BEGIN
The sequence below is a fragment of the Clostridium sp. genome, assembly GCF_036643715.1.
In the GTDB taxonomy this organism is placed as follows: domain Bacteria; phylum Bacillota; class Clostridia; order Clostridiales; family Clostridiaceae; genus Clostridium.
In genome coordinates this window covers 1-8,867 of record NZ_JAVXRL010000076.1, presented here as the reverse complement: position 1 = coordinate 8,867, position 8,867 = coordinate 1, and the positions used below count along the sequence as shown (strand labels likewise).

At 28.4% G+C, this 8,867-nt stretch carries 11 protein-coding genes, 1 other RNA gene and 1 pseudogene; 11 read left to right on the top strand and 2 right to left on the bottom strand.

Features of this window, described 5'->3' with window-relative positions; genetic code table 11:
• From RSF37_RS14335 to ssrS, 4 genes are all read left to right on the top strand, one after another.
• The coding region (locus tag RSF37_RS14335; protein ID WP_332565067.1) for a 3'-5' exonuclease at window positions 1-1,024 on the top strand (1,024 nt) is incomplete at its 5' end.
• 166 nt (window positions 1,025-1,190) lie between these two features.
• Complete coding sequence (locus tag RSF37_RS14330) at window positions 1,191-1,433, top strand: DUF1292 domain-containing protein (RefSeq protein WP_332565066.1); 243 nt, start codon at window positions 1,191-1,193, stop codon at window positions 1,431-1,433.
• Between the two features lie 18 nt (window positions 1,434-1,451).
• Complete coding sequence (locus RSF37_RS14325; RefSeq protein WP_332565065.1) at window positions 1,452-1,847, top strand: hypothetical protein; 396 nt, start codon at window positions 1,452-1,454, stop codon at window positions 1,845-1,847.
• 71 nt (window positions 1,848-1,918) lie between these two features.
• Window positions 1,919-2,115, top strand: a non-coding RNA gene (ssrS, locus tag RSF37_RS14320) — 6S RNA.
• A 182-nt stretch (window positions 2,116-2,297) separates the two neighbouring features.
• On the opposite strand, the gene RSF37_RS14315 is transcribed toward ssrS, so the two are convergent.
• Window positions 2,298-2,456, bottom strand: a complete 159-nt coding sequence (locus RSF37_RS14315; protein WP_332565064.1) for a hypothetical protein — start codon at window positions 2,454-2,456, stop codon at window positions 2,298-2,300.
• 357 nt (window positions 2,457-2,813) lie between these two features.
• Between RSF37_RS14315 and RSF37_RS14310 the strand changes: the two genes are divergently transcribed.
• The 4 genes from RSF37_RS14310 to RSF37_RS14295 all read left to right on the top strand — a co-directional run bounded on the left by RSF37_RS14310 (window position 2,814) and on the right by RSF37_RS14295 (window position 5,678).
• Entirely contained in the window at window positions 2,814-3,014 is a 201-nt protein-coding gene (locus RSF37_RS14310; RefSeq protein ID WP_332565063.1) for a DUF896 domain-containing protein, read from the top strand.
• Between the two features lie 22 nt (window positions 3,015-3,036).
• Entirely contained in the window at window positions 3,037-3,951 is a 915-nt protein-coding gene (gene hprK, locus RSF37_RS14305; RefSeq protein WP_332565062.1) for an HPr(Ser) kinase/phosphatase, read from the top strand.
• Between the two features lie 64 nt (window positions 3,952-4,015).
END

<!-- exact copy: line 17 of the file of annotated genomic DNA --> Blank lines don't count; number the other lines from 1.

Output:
• 357 nt (window positions 2,457-2,813) lie between these two features.